Olivia turned around and saw a chair, next to where a girl with long, soft-looking, curly blond hair was sitting, reading a thick, battered paper- back. The girl wore jeans and a yellow T-shirt, and on the floor at her feet was a canvas bag with a button on the strap that said ALIEN SPAWN ARE PEOPLE, TOO.

Finally, Olivia thought, someone who isn't wear- ing black! She walked over and held out her hand. "Hi. Olivia Abbott."

The girl lifted her eyes from her book. She looked confused. "No, actually, my name's Camilla. Camilla Edmunson."

Olivia laughed. "No. I mean my name's Olivia," she explained. "Nice to meet you, Camilla."

Camilla made an I'm-such-a-dork face and shook Olivia's hand. "Sorry. I'm just really into this book."

Olivia sat down. "Isn't that the best? When you get so caught up in a book that you're, like, in a different world?"

"I know!" said Camilla eagerly. She held up the cover of her paperback: Random Access by Coal Knightley, The Second Book in The Cyborg Trilogy. "Ever read it?"

"Nope. Is it any good?" Olivia asked.

"Are you kidding?" Camilla cried. "This is my third time through!"

"That's exactly how I am with the Count Vira books." Olivia sighed. "You know–vampires, bloodsucking, frilly collars. They're sort of my secret vice."

"Don't worry." Camilla grinned. "Your secret's safe with me. As long as you don't tell anyone I can speak the Cyborg Beta language."

Olivia laughed. "It's a deal!"

The principal appeared, looking like school principals everywhere: bald head, short sleeves, bad tie.

"Olivia Abbott?" he said. "Welcome to Franklin Grove."

Ivy Vega could have bitten her best friend, Sophia Hewitt, for abandoning her as they got to social studies. So what if they were almost late? That didn't mean Sophia had to rush to her desk the moment they arrived, leaving Ivy zombified in the doorway as the second bell rang.

Ivy clutched at the dark emerald ring hanging on the charm around her neck, hoping it would ward off her fear like a magic amulet. As if. It had been three weeks since Ms. Starling assigned seats, and Ivy still felt like she was caught in direct sunlight without any sunblock. Sitting at a desk next to drop-dead Brendan Daniels each morn- ing was torture. Quite enjoyable torture, admit- tedly, but still.

She forced herself to put one foot in front of the other, shooting Sophia her meanest look–the death squint–as she crept past. Sophia rolled her eyes.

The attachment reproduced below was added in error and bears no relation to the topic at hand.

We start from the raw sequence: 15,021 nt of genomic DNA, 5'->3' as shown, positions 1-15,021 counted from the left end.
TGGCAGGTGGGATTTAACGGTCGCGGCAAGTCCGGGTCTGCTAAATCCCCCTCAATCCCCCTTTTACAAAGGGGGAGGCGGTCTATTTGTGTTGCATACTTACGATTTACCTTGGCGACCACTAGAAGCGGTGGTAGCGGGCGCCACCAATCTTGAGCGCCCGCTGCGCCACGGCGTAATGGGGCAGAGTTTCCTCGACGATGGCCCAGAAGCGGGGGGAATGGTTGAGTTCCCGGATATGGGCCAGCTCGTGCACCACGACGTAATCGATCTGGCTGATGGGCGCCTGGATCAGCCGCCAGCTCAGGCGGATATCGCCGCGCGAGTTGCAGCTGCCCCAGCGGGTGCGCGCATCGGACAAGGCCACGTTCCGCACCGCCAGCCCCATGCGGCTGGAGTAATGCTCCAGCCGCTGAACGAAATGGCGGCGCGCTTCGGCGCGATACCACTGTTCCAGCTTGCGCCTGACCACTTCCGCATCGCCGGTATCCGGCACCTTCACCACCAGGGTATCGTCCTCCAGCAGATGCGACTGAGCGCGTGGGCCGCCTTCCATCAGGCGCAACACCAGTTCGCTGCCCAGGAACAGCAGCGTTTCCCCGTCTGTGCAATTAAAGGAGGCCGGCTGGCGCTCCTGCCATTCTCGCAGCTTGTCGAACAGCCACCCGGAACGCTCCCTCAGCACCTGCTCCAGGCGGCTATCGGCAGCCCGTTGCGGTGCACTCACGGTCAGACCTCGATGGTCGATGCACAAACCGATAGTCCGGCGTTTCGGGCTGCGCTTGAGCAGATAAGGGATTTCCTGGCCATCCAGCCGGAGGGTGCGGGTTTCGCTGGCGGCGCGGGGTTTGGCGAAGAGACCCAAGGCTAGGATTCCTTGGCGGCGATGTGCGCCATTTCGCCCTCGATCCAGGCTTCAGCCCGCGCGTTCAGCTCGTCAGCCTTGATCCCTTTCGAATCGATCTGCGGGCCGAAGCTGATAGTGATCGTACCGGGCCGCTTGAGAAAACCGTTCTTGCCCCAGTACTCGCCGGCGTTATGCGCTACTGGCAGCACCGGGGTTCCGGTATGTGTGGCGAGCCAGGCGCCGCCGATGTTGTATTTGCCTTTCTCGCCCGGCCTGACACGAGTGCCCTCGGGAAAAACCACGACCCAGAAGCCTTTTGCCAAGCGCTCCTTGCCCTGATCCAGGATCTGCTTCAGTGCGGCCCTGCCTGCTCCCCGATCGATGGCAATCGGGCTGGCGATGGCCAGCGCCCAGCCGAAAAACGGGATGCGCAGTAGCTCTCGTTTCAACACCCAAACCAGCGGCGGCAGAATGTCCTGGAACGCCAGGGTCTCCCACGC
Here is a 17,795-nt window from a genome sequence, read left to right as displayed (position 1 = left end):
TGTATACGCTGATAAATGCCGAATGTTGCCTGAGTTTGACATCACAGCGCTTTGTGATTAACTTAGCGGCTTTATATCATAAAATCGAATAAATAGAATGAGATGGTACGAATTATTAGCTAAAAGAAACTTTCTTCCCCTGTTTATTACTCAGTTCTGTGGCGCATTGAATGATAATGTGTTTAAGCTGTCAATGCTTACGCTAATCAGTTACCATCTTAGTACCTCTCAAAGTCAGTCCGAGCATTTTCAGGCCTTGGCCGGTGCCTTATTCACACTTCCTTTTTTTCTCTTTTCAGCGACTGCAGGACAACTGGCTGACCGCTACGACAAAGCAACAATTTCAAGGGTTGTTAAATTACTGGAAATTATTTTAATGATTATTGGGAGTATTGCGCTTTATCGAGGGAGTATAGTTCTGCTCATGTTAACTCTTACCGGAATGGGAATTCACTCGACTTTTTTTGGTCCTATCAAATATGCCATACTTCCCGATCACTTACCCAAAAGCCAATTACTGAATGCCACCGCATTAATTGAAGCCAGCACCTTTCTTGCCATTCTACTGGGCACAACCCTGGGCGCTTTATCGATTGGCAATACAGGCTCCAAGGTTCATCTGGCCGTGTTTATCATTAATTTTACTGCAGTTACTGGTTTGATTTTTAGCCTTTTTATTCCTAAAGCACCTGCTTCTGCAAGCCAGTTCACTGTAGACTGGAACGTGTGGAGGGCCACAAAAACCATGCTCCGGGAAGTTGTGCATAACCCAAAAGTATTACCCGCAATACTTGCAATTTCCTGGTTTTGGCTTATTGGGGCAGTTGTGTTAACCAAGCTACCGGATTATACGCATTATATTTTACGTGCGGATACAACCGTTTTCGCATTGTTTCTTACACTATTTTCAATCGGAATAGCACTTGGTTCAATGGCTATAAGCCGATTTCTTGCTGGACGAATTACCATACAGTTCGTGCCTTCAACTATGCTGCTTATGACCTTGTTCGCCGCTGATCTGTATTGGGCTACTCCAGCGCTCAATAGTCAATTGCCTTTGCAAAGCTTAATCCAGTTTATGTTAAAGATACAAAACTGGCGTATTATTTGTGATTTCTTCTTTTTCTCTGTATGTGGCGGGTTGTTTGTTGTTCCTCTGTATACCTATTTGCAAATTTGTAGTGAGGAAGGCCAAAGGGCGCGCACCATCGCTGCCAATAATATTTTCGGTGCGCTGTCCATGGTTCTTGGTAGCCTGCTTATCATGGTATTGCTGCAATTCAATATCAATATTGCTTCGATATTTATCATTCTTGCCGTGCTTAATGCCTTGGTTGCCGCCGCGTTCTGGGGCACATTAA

Ivy pulled the long wooden spike out of her bun as she sat down, then peered out at Brendan from behind a curtain of dark hair.

He was utterly Goth gorgeous in every way: skin the color of pure white marble, high cheek- bones that made dark valleys in his face, curly black hair that hung near his shoulders. Her heart convulsed. She was sure she'd turn to dust if they ever exchanged a single word. He clicked his mechanical pencil.

I'm going to fail this class, thought Ivy. How can I concentrate on a single thing when he's so close?

A singsong voice interrupted her thoughts. "After I win the cheerleading tryouts and become squad captain of the Devils, I'm totally going to do the best cheers ever!" said Charlotte Brown.

Kill me now, Ivy thought. Ivy could think of only one thing more painful than unrequited love, and it was hearing Charlotte Brown babble on about herself.

"I am already so much better than my big sister," Charlotte twittered, "and she's, like, co-captain of the varsity squad at Franklin High."

"Maybe I'll be your co-captain!" one of Charlotte's minions said brightly.

"Maybe I won't have a co-captain," replied Charlotte coolly.

It was one thing to get assigned a seat next to Brendan Daniels and die of embarrassment. But it was another thing altogether to get seated behind Charlotte Brown and die of boredom lis- tening to her endless, dumb, mean-spirited chat- ter. Charlotte and her lemmings had been yammering on about cheerleading tryouts non- stop since the first day of school.

Ivy pushed her hair behind her ears and pulled out her notebook. She angled herself away from Brendan–if she couldn't spend eternity with him, she could at least use the time produc- tively–and turned to the back page, where she jotted her ideas for the school paper.

"Former Franklin Grove Cheerleading Cap- tains: Where Are They Now?" she wrote. Let's see, she thought. There was Carli Spith, who was now a cashier at FoodMart. And Melinda Willsocks, who got crowned Miss Revoline at the auto show last year but still lived with her parents and couldn't get a regular job. And . . .

Ivy realized that the room had suddenly gone quiet. She stopped writing.